of Trade Policy
A tariff, the simplest of trade policies, is a tax levied when a good is imported. Specific tariffs
are levied as a fixed charge for each unit of goods imported(for example, $3 per barrel
of oil). Ad valorem tariffs are taxes that are levied as a fraction of the value of the imported
goods (for example, a 25 percent U.S. tariff on imported trucks). Ineither case the
effect of the tariff is to raise the cost of shipping goods to a country.
Tariffs are the oldest form of trade policy and have traditionally been used as a source of
government income.Until the introduction of the income tax, for instance, the U.S. government
raised most of its revenue from tariffs. Their true purpose, however, has usually
been not only to provide revenue but toprotect particular domestic sectors. In the early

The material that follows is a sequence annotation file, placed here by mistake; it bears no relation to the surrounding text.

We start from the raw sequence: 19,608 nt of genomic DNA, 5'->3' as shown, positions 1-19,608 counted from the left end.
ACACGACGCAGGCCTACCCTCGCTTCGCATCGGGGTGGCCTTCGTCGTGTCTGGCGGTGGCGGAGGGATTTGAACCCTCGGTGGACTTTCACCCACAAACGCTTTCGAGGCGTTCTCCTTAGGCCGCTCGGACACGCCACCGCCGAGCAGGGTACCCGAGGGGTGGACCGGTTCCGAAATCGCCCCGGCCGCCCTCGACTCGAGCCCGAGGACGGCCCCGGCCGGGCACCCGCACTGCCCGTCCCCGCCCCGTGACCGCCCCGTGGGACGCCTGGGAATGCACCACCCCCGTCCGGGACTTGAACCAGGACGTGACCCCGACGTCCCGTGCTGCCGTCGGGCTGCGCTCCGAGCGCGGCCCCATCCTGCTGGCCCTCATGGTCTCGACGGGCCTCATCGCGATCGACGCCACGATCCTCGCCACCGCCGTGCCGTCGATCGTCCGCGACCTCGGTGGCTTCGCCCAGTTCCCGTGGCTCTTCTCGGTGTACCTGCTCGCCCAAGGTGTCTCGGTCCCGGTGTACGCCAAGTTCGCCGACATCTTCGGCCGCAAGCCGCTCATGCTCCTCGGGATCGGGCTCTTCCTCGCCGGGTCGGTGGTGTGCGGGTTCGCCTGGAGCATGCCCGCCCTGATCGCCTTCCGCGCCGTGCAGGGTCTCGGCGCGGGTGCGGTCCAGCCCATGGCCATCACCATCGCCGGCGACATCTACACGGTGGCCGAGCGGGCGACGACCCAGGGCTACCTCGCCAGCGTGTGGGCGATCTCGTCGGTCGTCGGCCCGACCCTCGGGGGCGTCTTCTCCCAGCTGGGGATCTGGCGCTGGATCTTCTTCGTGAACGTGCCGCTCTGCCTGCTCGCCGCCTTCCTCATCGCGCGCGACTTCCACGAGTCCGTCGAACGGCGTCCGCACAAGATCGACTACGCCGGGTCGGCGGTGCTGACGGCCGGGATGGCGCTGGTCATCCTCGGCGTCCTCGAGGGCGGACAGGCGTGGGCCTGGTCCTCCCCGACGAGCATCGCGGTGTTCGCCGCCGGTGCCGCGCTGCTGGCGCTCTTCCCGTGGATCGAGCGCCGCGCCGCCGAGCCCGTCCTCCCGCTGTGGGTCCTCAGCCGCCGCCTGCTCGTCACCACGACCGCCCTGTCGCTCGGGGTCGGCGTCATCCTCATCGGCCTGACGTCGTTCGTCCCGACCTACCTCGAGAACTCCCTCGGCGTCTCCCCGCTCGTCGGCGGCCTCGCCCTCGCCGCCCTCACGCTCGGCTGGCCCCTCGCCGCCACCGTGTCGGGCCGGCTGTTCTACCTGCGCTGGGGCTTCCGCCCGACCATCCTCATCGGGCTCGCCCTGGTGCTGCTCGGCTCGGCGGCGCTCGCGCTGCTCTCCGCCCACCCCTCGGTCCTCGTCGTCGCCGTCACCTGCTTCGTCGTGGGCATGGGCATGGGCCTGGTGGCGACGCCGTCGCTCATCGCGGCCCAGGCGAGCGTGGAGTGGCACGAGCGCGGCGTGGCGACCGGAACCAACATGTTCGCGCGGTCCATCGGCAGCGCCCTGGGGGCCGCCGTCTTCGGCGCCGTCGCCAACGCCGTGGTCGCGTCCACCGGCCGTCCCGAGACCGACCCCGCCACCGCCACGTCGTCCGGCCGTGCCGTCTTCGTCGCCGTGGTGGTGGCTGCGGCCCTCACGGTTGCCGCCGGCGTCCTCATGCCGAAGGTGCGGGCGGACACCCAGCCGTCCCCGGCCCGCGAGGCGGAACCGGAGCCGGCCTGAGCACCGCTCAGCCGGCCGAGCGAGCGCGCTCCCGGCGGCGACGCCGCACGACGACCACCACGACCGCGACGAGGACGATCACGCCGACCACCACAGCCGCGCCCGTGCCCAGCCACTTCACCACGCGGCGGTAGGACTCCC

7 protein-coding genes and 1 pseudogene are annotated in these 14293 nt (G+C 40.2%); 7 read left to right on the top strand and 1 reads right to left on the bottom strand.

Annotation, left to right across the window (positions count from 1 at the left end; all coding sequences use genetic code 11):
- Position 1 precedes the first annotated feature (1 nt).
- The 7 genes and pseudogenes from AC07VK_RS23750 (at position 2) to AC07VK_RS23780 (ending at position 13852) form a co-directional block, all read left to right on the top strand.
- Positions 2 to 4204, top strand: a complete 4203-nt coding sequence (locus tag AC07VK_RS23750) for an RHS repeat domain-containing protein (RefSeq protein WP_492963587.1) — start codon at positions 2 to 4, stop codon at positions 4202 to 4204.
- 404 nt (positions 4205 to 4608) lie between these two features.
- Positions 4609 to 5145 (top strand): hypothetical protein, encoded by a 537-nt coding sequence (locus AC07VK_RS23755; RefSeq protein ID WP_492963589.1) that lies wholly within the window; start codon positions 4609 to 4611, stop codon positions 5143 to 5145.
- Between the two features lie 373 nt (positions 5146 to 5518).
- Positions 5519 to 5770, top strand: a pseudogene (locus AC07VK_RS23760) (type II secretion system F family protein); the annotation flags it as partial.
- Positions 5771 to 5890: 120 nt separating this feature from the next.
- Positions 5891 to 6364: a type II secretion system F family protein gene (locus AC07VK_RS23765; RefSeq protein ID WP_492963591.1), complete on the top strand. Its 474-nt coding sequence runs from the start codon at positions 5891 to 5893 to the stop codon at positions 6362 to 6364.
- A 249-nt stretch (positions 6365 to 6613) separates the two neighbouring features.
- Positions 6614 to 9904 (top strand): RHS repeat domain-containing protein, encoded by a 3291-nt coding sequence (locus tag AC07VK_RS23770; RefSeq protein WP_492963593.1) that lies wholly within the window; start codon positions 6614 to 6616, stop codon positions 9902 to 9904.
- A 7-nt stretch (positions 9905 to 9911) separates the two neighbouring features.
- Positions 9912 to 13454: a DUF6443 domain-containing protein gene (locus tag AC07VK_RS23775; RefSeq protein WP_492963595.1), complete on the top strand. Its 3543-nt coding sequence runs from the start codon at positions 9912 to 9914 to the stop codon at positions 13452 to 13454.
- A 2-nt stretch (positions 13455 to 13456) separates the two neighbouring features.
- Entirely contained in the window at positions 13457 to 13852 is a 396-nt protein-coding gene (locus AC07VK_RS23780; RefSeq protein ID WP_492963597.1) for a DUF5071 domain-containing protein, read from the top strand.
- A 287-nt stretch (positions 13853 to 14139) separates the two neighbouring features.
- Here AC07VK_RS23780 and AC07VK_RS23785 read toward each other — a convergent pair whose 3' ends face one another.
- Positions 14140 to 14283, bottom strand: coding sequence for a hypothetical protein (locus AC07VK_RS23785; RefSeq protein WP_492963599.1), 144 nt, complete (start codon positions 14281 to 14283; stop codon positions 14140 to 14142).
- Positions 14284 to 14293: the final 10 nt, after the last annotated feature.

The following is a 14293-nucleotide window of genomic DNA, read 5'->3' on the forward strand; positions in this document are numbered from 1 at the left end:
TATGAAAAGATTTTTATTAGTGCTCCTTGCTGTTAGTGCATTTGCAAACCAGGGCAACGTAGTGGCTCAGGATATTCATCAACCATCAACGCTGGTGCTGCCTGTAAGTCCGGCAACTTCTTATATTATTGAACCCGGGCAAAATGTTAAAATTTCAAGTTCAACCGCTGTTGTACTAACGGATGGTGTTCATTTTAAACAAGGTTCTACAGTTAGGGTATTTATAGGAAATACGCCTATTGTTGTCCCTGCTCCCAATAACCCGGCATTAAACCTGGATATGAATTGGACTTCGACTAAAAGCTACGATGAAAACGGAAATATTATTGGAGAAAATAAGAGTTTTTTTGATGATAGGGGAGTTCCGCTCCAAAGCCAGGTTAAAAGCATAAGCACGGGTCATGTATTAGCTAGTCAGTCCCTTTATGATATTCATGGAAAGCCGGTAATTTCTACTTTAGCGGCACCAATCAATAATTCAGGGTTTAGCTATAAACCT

nineteenth century the United Kingdom used tariffs (the famous Corn Laws) to protect
its agriculture from import competition. In the late nineteenthcentury both Germany and
the United States protected their new industrial sectors by imposing tariffs on imports of
manufactured goods. The importance of tariffs has declined in modern times,because
modern governments usually prefer to protect domestic industries through a variety of
nontariff barriers, such as import quotas (limitations on the quantity of imports) and
export restraints(limitations on the quantity of exports—usually imposed by the exporting country at the importing country's request). Nonetheless, an understanding of the effects
of a tariff remains a vital basis forunderstanding other trade policies.
In developing the theory of trade in Chapters 2 through 7 we adopted a general equilibrium
perspective. That is, we were keenly aware that events in one part of theeconomy have
repercussions elsewhere. However, in many (though not all) cases trade policies toward one
sector can be reasonably well understood without going into detail about the repercussions...